The Spanish – American War

Written By Dr. Troy L. Kickler

During the Spanish-American War (1898), North Carolina provided three infantry regiments named simply the First, Second, and Third Volunteer Infantry Regiment(s). All of these were state militia regiments. The First was the only one to see action in Cuba; the Second disbanded after a short-lived yet infamous term of service in the States, and the Third, an African American regiment, experienced continuous discrimination whether it was stationed in eastern North Carolina or Knoxville, Tennessee. Only two North Carolinians, Worth Bagley and William E. Shipp, died in action.

As in many wars, North Carolina lacked the jingoism so pervasive elsewhere. President McKinley asked the Tar Heel state to provide two regiments of infantry and an artillery battery. The state provided three infantry regiments instead.

Most of the white dissenters called Eastern North Carolina home; by and large the blacks there, however, displayed a more vigorous patriotism and volunteered in greater numbers. As a result, Piedmont and Western North Carolina boys comprised the majority of the First and Second Regiments; in the First Regiment, for example, only one company came from the eastern region.

The camp life of the First Regiment was dull at times yet eventful at others. Within a week of the President’s call for troops, the First Regiment, under the command of Colonel Joseph F. Armfield, assembled at the ill-prepared facilities of Camp Bryan Grimes on what was then the outskirts of Raleigh (look for the marker east of the fairgrounds on Hillsborough St.). While at camp, the men never received paychecks or supplies in a timely manner. Two weeks later, once properly equipped with uniforms and guns, the regiment traveled by rail to encamp in Jacksonville, Florida. Unfortunately, the men’s train collided with another, resulting in the death of one soldier and the injuries of seven others.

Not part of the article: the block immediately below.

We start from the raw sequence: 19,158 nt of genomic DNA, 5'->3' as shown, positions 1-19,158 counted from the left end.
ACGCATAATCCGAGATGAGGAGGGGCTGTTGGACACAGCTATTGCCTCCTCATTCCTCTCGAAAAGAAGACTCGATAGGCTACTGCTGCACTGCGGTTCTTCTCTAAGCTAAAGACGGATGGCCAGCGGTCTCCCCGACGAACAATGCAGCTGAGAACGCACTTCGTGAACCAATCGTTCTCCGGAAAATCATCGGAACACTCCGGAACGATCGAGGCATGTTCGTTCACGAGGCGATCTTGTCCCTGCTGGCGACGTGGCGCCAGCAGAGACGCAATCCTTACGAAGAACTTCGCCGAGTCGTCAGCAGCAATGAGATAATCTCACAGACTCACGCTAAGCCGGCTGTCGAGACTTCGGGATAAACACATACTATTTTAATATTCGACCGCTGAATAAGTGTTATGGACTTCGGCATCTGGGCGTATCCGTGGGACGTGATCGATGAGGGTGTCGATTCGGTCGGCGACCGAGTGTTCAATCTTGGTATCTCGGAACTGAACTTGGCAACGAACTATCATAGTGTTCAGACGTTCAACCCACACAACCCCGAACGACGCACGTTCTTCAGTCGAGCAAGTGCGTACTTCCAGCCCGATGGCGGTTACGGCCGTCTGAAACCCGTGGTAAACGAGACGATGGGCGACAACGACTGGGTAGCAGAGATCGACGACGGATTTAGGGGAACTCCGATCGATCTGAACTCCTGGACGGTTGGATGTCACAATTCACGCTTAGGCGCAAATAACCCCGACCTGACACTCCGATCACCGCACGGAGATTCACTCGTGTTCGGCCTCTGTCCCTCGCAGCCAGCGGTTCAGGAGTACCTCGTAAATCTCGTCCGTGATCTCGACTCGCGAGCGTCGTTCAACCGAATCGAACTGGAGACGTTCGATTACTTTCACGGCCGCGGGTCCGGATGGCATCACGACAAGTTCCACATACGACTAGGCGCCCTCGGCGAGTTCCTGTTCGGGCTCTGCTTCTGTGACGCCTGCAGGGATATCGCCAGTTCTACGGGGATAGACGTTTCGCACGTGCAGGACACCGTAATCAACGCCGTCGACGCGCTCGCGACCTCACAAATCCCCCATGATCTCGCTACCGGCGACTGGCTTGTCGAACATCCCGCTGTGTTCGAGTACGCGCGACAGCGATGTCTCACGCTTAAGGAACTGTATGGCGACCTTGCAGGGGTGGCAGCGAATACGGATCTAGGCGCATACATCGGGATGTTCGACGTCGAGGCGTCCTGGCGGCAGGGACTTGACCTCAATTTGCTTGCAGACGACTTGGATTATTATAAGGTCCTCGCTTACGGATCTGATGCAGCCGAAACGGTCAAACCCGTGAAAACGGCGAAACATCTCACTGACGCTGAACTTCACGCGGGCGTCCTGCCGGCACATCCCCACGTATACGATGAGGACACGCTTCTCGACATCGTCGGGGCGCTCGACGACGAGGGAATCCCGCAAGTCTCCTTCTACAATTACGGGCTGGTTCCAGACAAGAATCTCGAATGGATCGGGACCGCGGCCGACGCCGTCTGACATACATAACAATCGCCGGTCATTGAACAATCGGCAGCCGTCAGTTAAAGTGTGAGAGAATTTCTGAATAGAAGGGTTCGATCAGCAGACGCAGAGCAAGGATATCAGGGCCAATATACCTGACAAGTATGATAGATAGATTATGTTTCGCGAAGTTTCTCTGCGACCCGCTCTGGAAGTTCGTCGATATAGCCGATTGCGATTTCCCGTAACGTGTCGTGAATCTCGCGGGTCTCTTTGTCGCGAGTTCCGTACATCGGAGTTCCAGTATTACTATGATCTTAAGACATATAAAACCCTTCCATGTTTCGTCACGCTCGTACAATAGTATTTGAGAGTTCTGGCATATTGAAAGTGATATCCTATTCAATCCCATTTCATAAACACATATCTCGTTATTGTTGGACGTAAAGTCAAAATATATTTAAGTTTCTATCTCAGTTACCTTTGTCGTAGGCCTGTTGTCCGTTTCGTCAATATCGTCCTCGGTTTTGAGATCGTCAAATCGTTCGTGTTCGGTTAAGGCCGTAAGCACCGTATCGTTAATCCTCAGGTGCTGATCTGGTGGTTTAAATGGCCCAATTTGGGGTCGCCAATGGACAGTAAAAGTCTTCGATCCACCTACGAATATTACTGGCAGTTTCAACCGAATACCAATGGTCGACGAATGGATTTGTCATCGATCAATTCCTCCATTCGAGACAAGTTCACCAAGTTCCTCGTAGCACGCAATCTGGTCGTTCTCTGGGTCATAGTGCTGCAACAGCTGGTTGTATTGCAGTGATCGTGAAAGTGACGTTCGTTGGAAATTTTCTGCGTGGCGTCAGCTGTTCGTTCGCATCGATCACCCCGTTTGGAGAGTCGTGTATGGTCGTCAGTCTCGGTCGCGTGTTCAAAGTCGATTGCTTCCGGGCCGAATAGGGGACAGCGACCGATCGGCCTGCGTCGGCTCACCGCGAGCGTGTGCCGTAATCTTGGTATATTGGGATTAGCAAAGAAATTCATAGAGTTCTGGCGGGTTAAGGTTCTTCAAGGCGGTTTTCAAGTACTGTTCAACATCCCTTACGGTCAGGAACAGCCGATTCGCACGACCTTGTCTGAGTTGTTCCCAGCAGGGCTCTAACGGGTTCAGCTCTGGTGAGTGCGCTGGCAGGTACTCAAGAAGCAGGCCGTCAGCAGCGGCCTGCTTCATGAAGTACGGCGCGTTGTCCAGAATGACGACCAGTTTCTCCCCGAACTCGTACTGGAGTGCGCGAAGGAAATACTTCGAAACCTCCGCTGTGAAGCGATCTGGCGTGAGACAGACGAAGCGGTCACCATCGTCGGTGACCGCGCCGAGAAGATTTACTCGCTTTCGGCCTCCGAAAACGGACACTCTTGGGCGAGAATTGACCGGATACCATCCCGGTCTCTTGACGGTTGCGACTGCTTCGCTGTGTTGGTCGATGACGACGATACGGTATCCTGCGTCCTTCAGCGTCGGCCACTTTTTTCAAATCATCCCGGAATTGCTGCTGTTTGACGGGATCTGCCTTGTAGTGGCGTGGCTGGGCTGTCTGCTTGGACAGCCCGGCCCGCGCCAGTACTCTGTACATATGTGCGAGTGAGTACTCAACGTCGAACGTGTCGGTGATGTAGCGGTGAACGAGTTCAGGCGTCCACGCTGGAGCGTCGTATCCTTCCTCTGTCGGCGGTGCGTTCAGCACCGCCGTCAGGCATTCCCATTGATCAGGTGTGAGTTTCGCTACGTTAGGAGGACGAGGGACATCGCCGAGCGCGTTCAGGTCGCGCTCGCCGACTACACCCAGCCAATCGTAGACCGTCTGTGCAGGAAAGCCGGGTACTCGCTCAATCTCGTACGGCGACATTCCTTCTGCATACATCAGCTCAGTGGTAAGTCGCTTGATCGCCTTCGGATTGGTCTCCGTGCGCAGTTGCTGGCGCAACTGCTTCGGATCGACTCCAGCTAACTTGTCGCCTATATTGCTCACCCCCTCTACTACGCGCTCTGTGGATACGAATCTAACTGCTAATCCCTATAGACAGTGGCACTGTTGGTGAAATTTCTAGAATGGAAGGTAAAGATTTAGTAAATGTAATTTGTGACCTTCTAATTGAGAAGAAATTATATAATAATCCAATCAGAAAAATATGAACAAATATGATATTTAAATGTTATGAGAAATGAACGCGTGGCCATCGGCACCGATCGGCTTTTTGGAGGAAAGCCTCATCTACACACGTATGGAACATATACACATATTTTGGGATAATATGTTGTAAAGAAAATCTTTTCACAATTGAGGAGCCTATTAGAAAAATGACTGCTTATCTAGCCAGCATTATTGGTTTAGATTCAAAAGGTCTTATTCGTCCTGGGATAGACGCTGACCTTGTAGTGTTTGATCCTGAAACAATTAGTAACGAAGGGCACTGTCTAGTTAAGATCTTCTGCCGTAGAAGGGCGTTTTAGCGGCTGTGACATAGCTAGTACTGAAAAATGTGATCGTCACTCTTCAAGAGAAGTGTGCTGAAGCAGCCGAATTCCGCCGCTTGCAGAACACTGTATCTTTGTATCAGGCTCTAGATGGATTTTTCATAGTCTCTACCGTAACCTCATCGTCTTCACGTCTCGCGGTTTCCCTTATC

Once the regiment arrived safely at Camp Libre in Jacksonville, the regiment experienced many of the food and supply problems. During the particularly rainy season of 1898, in an overcrowded camp that flooded regularly, many men contracted diseases. Meanwhile, the delay of paychecks continued. Yet, Colonel Fitzhugh Lee rejected tobacco tycoon Julius Skakespeare Carr’s offer to loan the troops their pay.

To everyone’s surprise the First was sent to Cuba in December. Meanwhile, U.S. Senator J.C. Pritchard of western North Carolina asked that the regiment be recalled. While in Cuba, however, the First performed only guard duty on the outskirts of Havana.

The Second Regiment was mustered in May 1898. Commanded by W.H.S. Burgwyn, a former Confederate officer, the Second nevertheless performed unimpressively—maybe in part because their pay was delayed. At Raleigh’s Camp Dan Russell, the ill-supplied troops performed poorly in regular drills, and twenty-seven men went AWOL. In six weeks, half of the regiment was disbursed to other camps across the country to perform guard duty. Shortly afterward, the regiment’s poor performance resulted in its disbandment. Before being mustered out, twenty men of the Second died from disease and fifty-five were classified as disabled. Camp life probably took more lives than combat in Cuba would have.

Many volunteers of the First and Second were sons of Confederate veterans, yet they responded to the United States’ call for troops. They evinced a patriotism that would characterize the Southern region throughout the twentieth century.

The history of the Third Regiment is particularly noteworthy. Governor Daniel Lindsey Russell encouraged the formation of a black regiment, one of three formed in the nation during the war. Political opponents accused the Republican governor’s encouragement of the Third’s formation as pandering to the black vote in an age of Fusion politics.

The all-black regiment (excluding white officers) looked forward, as historian Joseph F. Steelman writes, to “prove themselves worthy of the rights and obligations of citizenship.” The Third was first stationed at Fort Macon in North Carolina and then in September transferred to Camp Poland in Knoxville, Tennessee, where the local populace and garrisons treated them horribly; white civilians killed at least four North Carolina blacks. To avoid the cold weather, the troops in November moved to Macon, Georgia. While away from eastern North Carolina, a race riot erupted in Wilmington. On their return to their native state, the men of the Third were treated as pariahs instead of heroes.